acting to costume and props. Being able to collaborate with the media,
the fashion, dance and performing arts because we would not be able to
do that in any other show said this is the first time it has happened
and it is nice to use your imagination on what people did when
they came here. This old cinema could certainly tell a fuse stories
and who knows what the next chapter in its history will be.
Now to an epic challenge involving a small open boat,
a crew packed in like sardines, and a 4,000 mile row.
Well, that's what Captain Bligh and his handful of loyal men had
to do when there was mutiny on HMS Bounty 230 years ago.
Now, as part of a new TV series, which starts tonight,
south west-based yachtsman Conrad Humpreys is one of the crew
Conrad, who's won the BT Global Challenge and came seventh
in the Vendee Globe, was one of nine crew members
who faced the same challenges as Captain Bligh in the South
Storms, basic navigation and rationed food for 60 days
it. Here is a quick look at the it. Here is a quick look at the
programme tonight. 200 metres past these jagged rocks here. We have to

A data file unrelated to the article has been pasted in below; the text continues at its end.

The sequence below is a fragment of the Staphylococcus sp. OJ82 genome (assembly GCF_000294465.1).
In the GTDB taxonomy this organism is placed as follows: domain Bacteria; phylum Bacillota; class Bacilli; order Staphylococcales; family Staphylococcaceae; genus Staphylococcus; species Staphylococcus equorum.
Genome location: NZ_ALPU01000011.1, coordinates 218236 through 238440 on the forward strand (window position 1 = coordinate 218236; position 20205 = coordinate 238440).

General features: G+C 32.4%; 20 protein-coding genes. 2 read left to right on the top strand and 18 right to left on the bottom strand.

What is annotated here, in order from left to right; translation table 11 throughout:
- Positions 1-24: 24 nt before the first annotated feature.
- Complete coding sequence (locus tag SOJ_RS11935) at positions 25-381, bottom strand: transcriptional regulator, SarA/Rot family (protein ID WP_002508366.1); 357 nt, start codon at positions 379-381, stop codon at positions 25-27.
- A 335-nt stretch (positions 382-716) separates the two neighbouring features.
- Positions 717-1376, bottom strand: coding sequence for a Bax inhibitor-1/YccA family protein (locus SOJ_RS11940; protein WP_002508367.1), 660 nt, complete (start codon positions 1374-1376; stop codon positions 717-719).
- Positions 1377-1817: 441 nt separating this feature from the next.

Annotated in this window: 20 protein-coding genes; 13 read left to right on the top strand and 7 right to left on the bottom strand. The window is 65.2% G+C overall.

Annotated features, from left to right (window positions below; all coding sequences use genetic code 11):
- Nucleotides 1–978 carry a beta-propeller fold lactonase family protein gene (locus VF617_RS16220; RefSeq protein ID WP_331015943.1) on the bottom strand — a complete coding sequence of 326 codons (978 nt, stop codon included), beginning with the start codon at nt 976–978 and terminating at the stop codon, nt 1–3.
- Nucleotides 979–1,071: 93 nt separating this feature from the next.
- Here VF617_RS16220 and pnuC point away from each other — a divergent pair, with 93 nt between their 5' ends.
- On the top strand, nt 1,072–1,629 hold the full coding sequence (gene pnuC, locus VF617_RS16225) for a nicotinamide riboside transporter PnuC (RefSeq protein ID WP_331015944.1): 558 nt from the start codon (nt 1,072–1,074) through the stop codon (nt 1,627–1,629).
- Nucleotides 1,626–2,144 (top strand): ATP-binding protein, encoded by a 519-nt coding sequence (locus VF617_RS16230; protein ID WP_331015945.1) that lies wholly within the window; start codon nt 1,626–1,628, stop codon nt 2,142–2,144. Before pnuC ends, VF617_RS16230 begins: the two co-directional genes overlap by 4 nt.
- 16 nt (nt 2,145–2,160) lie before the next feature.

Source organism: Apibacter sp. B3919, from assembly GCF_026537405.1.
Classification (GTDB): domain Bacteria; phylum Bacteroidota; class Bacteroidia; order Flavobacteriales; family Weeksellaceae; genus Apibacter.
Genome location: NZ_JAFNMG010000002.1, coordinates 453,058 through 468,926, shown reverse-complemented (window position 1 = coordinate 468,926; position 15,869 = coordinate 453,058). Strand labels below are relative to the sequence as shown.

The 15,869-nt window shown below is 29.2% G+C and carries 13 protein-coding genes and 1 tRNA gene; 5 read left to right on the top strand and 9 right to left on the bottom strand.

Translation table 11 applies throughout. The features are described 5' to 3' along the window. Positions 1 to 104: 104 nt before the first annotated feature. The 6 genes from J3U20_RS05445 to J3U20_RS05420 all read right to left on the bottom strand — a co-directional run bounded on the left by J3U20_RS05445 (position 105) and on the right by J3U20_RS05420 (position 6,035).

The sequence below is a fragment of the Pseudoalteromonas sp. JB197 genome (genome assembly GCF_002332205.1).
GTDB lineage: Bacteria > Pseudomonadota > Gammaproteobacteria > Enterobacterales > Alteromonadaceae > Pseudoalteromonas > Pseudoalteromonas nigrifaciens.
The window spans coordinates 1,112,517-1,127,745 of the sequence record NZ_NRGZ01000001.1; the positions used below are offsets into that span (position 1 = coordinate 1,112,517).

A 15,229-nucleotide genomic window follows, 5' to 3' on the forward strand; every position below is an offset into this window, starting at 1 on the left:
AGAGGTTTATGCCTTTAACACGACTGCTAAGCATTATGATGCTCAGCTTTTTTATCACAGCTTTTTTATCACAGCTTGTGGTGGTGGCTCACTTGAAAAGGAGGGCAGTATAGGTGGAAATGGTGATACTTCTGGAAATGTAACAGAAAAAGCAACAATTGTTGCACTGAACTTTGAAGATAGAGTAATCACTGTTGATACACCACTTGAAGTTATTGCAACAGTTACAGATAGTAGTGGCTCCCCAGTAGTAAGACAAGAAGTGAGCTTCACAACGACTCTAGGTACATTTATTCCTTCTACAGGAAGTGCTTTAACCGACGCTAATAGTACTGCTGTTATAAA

give it all otherwise this journey is over, the boat is finished. Keep
the noise down, let's get this done! Let's go, boys! That looked pretty
dangerous and pretty scary. What was going on there? We were trying to
make landfall. Captain Bligh was cast off a volcanic island and he
made his way to the island but the island its self is volcanic, very
jagged rocks, there is no obvious place to land. That moment was, we
were really struggling to make landfall. The wind was pushing
onto the rocks. It looks like it onto the rocks. It looks like it
will be a great programme, but when you were offered to do it, did you
jump at the opportunity? I did jump at it because how often do you get
the chance to recreate something like this and with a programme of
huge opportunity. The reality is it huge opportunity. The reality is it
his nine strangers thrown together on a boat, we don't know each other
and I was a professional skipper on board the boat. I was under Captain
and to who played Captain Bligh. I was very apprehensive. I'd describe
it as an audacious trip and quite reckless but very bold. We pulled
something of that was magical. I have listed some of the things you
have achieved but how does this compare to what you have done in the
past? In terms of the equipment and technology you are used to and what
you had on-board? This was pairing everything back to the very basics
and I have brought in something with me. This would be the sort of
thing... That's right. When Captain Bligh was cast adrift, it was a
quite humane way, he was left for quite humane way, he was left for
dead but he was given some of his tools, he was given a sextant. He
had the charts in his head, he charted some of this area with
Captain Cook. Captain Bligh was an expert with one of these things,
much better than I am but he was given some Russians and included
with that he was given 28 gallons of water, 150 par of pork. You had 400